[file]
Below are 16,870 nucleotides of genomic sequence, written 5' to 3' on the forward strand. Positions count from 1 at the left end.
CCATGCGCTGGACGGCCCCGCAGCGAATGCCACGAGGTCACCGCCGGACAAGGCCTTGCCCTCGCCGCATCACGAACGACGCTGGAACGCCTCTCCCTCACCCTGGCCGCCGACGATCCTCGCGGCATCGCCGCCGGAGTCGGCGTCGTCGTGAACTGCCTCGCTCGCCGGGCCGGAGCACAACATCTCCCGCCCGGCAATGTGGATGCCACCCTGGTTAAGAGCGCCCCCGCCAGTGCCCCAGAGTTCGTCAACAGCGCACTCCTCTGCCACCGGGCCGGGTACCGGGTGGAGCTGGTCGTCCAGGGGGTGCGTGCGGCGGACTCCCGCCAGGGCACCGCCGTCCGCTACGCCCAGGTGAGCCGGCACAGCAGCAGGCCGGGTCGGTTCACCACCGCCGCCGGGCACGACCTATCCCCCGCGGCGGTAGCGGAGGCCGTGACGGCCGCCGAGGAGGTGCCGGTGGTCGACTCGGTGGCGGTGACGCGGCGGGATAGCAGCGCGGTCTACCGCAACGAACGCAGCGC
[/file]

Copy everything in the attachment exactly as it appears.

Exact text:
Below are 16,870 nucleotides of genomic sequence, written 5' to 3' on the forward strand. Positions count from 1 at the left end.
CCATGCGCTGGACGGCCCCGCAGCGAATGCCACGAGGTCACCGCCGGACAAGGCCTTGCCCTCGCCGCATCACGAACGACGCTGGAACGCCTCTCCCTCACCCTGGCCGCCGACGATCCTCGCGGCATCGCCGCCGGAGTCGGCGTCGTCGTGAACTGCCTCGCTCGCCGGGCCGGAGCACAACATCTCCCGCCCGGCAATGTGGATGCCACCCTGGTTAAGAGCGCCCCCGCCAGTGCCCCAGAGTTCGTCAACAGCGCACTCCTCTGCCACCGGGCCGGGTACCGGGTGGAGCTGGTCGTCCAGGGGGTGCGTGCGGCGGACTCCCGCCAGGGCACCGCCGTCCGCTACGCCCAGGTGAGCCGGCACAGCAGCAGGCCGGGTCGGTTCACCACCGCCGCCGGGCACGACCTATCCCCCGCGGCGGTAGCGGAGGCCGTGACGGCCGCCGAGGAGGTGCCGGTGGTCGACTCGGTGGCGGTGACGCGGCGGGATAGCAGCGCGGTCTACCGCAACGAACGCAGCGC